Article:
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Nov 23, 2020

Scientists observe directed energy transport between neighboring molecules in a nanomaterial

Posted by in categories: chemistry, nanotechnology, physics, solar power, sustainability

When light falls on a material, such as a green leaf or the retina, certain molecules transport energy and charge. This ultimately leads to the separation of charges and the generation of electricity. Molecular funnels, so-called conical intersections, ensure that this transport is highly efficient and directed.

An international team of physicists has now observed that such conical intersections also ensure a directed energy transport between neighboring of a nanomaterial. Theoretical simulations have confirmed the . Until now, scientists had observed this phenomenon only within one molecule. In the long term, the results could help to develop more efficient nanomaterials for organic solar cells, for example. The study, led by Antonietta De Sio, University of Oldenburg, and Thomas Frauenheim, University of Bremen, Germany, was published in the current issue of the scientific journal Nature Nanotechnology.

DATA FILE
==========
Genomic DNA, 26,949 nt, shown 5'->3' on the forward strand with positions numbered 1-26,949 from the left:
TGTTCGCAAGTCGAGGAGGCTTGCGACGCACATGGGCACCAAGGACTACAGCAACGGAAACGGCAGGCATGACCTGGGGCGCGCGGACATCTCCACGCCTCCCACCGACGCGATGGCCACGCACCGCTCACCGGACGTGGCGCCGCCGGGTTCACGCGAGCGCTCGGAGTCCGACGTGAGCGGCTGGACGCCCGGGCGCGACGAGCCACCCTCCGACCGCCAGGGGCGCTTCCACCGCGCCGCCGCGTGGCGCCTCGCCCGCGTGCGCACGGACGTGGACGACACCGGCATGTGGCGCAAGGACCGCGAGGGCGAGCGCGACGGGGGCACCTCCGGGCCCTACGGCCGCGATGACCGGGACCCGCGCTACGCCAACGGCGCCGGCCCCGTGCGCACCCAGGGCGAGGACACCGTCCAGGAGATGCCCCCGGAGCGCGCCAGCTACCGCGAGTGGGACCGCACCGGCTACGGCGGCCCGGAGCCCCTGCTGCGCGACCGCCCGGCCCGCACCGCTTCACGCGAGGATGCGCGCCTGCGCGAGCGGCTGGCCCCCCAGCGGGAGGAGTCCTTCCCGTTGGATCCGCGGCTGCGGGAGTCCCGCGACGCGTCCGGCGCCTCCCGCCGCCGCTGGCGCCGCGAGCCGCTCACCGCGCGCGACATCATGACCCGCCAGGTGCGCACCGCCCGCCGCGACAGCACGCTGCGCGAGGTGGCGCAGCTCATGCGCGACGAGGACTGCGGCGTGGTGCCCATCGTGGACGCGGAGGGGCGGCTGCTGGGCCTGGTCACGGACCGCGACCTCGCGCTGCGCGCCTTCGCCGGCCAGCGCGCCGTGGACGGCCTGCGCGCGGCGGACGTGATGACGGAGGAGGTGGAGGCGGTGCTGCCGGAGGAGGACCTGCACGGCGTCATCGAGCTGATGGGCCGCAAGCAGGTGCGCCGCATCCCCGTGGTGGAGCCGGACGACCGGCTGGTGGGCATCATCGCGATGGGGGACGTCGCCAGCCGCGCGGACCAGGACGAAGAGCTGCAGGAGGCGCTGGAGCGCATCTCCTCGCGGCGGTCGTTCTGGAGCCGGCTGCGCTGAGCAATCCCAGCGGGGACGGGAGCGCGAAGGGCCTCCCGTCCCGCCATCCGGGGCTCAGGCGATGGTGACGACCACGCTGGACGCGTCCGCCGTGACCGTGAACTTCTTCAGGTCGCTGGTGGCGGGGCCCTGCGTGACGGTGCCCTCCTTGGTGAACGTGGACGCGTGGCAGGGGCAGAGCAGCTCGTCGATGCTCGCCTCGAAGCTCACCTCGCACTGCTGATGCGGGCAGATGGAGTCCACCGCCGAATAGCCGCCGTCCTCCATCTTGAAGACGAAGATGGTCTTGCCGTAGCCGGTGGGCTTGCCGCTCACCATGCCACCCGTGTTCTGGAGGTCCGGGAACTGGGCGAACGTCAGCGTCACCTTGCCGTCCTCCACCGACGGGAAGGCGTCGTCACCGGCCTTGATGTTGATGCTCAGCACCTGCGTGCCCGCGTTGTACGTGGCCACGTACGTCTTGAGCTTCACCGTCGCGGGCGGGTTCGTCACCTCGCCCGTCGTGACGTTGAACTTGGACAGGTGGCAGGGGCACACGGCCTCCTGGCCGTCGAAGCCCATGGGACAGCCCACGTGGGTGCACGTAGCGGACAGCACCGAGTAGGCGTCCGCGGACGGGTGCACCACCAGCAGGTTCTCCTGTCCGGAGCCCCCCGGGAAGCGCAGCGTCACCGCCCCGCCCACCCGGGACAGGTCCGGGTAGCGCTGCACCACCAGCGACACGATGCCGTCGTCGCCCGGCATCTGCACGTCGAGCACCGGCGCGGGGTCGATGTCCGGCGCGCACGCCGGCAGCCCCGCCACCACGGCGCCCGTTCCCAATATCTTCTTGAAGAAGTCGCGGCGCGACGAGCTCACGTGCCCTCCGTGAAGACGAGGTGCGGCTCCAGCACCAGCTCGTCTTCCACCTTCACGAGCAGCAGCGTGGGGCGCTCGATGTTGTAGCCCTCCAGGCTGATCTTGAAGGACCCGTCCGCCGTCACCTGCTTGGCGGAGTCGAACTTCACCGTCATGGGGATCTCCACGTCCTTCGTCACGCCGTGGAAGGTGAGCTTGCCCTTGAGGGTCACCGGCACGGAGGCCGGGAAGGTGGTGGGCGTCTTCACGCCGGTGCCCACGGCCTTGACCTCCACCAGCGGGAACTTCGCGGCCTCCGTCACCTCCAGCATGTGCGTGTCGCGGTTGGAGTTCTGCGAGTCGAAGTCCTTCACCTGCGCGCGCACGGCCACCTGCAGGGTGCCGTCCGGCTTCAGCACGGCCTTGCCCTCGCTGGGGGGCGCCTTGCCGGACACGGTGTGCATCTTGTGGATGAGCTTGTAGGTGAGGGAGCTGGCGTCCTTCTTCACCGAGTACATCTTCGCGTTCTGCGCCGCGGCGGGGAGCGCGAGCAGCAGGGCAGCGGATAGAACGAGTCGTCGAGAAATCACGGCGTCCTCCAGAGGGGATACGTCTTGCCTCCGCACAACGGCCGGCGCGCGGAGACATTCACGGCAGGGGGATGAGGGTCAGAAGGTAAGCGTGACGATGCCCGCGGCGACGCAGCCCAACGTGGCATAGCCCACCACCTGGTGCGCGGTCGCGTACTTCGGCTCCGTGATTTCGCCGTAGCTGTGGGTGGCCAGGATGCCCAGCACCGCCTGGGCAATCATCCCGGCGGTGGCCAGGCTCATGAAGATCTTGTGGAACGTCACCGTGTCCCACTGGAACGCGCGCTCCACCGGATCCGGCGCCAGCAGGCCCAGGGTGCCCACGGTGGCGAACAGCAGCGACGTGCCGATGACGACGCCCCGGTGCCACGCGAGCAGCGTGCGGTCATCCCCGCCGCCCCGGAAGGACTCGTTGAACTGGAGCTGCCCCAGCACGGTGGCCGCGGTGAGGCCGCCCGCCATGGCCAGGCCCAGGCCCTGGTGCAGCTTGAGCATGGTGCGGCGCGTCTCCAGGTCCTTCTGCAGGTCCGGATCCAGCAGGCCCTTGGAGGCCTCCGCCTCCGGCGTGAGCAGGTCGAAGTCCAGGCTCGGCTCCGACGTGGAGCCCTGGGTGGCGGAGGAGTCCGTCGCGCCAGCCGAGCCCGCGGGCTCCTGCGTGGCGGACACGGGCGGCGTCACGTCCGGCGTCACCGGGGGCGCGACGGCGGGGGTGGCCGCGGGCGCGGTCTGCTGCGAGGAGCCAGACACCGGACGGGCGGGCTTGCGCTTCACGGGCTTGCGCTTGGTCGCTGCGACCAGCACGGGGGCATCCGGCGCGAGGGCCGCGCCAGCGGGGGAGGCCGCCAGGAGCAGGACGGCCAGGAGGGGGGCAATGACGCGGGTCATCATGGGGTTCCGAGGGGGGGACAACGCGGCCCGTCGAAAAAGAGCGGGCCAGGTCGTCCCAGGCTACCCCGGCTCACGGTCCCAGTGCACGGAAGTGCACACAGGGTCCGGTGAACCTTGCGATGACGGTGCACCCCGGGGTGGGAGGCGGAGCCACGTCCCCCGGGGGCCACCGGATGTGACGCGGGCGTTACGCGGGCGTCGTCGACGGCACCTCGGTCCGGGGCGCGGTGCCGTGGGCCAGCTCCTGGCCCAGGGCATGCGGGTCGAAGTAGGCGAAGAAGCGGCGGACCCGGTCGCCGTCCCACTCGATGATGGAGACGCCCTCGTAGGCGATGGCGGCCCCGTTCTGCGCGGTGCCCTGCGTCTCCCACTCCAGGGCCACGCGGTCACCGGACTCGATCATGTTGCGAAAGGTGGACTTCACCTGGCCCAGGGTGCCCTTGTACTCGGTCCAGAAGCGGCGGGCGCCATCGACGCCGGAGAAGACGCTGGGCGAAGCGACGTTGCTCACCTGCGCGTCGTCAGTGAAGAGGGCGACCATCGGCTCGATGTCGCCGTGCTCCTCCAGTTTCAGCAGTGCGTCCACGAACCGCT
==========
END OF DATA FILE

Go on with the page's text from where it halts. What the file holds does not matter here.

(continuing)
Photochemical processes play a major role in nature and in technology: When molecules absorb light, their electrons transit to an excited state. This transition triggers extremely fast molecular switching processes. In the human eye, for example, the molecule rhodopsin rotates in a certain way after absorbing light and thus ultimately triggers an electrical signal—the most elementary step in the visual process.

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